Daily Fantasy Sports Betting Getting Closer in Louisiana
Even though voters in 47 of Louisiana’s 64 parishes approved Daily Fantasy Sports betting in 2018, residents haven’t been able to participate.
Rules and tax rates needed to be set by the Louisiana legislature and the process has been long and difficult. But it’s getting closer.
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A bill setting fantasy sports regulations was signed by Gov. John Bel Edwards on Thursday, according to The Center Square.
Legislation setting the tax rates for fantasy sports moved through the House Committee on Ways And Means in special session the same day, The Center Square reported. The bill sets an 8% tax on fantasy sports contests.
The fantasy regulations that were approved include having to be 21 to play for cash prizes and fantasy sports operators like DraftKings and FanDuel would need to be approved for licenses by the Louisiana Gaming Control Board, according to the Associated Press.
In 2019, the legislature did not reach agreement on fantasy regulations and tax rates. The House passed the DFS bills, but the bill setting the rules for fantasy sports failed to reach needed two-thirds in the Senate. The tax measure wasn’t voted on in the Senate.
Sports Betting Goes to Voters
Legal sports betting is going down the same road. Much like fantasy sports in 2018, the state’s parishes will get a chance to approve sports betting before it heads back to the legislature for regulations and tax rates.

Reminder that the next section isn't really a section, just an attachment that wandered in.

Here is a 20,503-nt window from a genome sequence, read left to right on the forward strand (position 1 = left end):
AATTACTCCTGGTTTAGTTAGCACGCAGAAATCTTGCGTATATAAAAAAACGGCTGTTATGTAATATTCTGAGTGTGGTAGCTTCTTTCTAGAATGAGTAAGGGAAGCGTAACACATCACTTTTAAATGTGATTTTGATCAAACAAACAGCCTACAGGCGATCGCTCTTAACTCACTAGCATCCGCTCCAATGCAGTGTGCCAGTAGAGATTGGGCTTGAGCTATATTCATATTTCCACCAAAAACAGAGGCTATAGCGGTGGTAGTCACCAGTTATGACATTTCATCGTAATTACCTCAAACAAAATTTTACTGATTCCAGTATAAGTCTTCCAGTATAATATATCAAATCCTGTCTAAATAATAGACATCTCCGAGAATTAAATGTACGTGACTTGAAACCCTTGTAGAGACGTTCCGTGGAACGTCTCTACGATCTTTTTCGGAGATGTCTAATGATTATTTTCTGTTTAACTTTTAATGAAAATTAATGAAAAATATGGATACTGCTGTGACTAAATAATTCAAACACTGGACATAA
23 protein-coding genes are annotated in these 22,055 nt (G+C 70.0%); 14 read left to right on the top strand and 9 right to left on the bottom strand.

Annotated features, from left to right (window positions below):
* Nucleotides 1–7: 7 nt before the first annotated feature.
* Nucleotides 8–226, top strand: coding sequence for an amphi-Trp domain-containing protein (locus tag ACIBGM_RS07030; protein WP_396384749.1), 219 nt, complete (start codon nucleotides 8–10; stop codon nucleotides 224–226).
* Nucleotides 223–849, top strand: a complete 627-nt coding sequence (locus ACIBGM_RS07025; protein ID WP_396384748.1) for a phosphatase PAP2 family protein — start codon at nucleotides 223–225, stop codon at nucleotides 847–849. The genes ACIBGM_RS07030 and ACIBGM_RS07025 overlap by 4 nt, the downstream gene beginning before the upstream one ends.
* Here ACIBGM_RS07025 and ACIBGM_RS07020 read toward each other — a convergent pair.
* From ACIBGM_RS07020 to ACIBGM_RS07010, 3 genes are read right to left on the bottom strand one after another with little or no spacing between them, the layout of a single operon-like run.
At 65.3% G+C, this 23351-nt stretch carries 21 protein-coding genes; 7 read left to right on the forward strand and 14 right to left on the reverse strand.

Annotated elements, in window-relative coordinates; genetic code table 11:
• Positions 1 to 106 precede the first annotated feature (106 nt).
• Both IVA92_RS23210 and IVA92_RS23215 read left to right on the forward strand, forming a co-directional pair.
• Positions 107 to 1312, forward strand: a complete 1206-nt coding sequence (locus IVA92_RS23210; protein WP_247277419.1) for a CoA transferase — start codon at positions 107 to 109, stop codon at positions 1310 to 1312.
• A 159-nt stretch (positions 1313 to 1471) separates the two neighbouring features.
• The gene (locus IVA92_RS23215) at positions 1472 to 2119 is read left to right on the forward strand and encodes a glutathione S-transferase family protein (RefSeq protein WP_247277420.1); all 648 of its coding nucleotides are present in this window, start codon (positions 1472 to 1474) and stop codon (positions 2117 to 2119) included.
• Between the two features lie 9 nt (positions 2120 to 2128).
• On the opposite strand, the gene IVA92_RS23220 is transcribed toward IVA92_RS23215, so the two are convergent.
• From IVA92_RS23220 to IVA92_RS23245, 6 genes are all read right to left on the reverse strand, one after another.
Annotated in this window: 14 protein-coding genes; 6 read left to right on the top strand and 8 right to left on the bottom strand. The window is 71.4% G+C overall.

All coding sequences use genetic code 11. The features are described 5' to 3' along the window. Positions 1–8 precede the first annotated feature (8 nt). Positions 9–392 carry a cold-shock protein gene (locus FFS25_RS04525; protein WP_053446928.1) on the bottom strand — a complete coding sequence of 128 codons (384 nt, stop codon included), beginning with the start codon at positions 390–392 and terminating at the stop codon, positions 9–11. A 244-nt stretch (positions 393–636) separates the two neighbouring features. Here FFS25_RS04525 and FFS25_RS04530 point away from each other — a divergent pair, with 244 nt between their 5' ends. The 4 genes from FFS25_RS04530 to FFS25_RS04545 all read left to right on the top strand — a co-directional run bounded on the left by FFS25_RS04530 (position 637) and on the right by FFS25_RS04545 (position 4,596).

The Louisiana House of Representatives on May 27 voted 71-24 to approve SB 130, which sends the following question to voters: Shall sports wagering activities and operations be permitted in the parish, yes or no.
Louisiana became the third state with a sports betting referendum in the November election. South Dakota and Maryland also approved legislation putting the sports betting question before voters. California is also trying to advance a bill to put the question on the ballot.
How Did Fantasy Sports Get to This Point?
A fantasy sports bill came before the Senate this year, brought by Sen. Barrow Peacock, but he deferred it. During the hearing on the bill, Peacock cautioned lawmakers to make sure that sports betting didn’t go the way of fantasy sports, having voters approve it then not coming to agreement on regulations in the legislature.
But fantasy sports regulations were added to HB 357 late in the regular session and gained approval before the session ended June 1. Edwards signed it Thursday.
The legislature called a special session that began right after the regular session ended to take up budget issues. The fantasy tax rate legislation was introduced this week and advanced by the committee Thursday.
Peacock said this week that he hopes the fantasy sports taxation bill can get the required two-thirds vote in each chamber.
”We’ll see if it can get the votes,” Peacock said, adding that different stakeholders see fantasy sports as competition to their interests. “I am concerned the same thing will happen with sports wagering. It will be very close vote either way.”
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